A Review of the Benefits of Nature Experience: More Than Meets The Eye. Lara S. Franco, Danielle F. Shanahan, and Richard A. Fuller (2017)

Green Mind Theory: How Brain-Body-Behaviour Links into Natural and Social Environments for Healthy Habits. Pretty, Rogerson & Barton (2017)

Occlusion of sight, sound and smell during Green Exercise influences mood, perceived exertion and heart rate, Wooller, J. J., Barton, J., Gladwell, V. F., & Micklewright, D. (2015)

The relationship between nature connectedness and happinessColin A. CapaldiRaelyne L. Dopko, and John M. Zelenski

The great outdoors: How a green exercise environment can benefit allGladwell VF, Brown, DK, Wood CJ, Sandercock GR and Barton JL (2013)

Therapeutic effect of forest bathing on human hypertension in the elderly.Mao G.X., Cao, Y.B., Lan, X.G., He, Z.H., Chen, Z.M., Wang, Y.Z., Hu, X.L., Lv, Y.D., Wang, G.F., Yan, J. (2012).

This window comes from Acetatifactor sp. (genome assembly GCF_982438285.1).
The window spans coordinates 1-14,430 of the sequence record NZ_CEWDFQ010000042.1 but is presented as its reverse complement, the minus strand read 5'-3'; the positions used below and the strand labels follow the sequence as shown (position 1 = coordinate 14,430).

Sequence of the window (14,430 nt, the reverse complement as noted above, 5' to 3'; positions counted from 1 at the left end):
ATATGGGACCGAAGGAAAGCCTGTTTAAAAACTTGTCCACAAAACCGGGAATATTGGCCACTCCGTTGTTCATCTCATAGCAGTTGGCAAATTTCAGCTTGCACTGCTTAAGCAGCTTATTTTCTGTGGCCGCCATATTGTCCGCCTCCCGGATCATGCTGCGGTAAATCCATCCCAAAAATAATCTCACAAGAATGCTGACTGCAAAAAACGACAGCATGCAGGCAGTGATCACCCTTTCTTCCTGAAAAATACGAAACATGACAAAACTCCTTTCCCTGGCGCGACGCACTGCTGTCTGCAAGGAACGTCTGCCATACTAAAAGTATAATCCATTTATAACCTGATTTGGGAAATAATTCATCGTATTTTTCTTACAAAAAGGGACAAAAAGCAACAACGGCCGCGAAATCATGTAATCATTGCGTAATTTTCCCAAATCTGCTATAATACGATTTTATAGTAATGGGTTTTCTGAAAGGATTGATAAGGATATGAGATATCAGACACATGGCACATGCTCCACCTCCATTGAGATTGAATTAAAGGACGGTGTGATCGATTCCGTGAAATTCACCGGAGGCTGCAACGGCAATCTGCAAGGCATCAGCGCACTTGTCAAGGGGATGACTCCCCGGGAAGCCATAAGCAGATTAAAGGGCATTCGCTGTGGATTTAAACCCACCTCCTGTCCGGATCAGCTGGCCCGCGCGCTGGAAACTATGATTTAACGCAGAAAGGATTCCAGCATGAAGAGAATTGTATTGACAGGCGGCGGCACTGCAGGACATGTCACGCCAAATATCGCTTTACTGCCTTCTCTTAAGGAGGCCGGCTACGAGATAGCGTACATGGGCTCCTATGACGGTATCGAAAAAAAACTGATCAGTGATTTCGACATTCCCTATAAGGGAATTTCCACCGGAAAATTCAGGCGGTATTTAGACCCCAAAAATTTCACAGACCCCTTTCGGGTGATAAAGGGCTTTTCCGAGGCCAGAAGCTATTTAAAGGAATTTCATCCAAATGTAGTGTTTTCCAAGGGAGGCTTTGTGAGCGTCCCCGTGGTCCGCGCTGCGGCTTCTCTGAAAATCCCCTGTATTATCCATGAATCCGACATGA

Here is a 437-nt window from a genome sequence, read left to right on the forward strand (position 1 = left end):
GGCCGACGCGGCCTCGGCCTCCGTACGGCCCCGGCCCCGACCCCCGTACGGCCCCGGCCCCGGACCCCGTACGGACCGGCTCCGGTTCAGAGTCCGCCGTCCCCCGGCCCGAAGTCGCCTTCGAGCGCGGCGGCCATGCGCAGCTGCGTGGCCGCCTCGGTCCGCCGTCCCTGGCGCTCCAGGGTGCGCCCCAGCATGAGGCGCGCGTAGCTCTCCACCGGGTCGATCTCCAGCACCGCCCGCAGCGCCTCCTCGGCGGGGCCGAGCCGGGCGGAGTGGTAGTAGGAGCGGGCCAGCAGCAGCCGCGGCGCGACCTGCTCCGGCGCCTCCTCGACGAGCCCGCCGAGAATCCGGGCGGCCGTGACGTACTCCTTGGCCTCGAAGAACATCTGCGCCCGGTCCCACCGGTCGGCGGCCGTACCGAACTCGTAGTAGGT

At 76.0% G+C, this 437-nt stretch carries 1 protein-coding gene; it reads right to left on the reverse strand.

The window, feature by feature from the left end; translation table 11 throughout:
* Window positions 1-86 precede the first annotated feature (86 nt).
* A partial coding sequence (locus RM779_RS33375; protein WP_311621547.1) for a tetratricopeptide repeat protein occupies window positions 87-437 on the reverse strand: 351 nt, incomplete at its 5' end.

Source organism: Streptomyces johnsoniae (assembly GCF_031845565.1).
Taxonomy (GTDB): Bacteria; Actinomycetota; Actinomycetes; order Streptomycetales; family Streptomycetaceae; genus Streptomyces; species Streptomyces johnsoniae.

Does Participating in Physical Activity in Outdoor Natural Environments Have a Greater Effect on Physical and Mental Well-being than Physical Activity Indoors? A Systematic Review. Thomson Koon J, Boddy K, Stein K, Whear R, Barton J et al  (2011).

What is the best dose of nature and green exercise for improving mental health. A multi-study analysis. Barton J and Pretty, J. (2010)

What Is the Best Dose of Nature and Green Exercise for Improving Mental Health. Barton, J. & J. Pretty (2010)

Green Exercise in the UK countryside: Effects on health and psychological well-being, and implications for policy and planning. Pretty J, Peacock J, Hine R, Sellens M, South N et al (2007).

Physiological Effects in Humans Induced by the Visual Stimulation of Room Interiors with Different Wood Quantities, Tsunetsugu, Y., Y. Miyazaki, & H. Sato (2007).

Greenspace, urbanity, and health: how strong is the relation? Maas, J., Verheij, R., Groenewegen, P., de Vries, S., Spreeuwenberg, P. (2006). 

Shinrin-yoku (forest-air bathing and walking) effectively decreases blood glucose levels in diabetic patients. Ohtsuka, Y., Yabunaka, N., Takayama, S. (1998).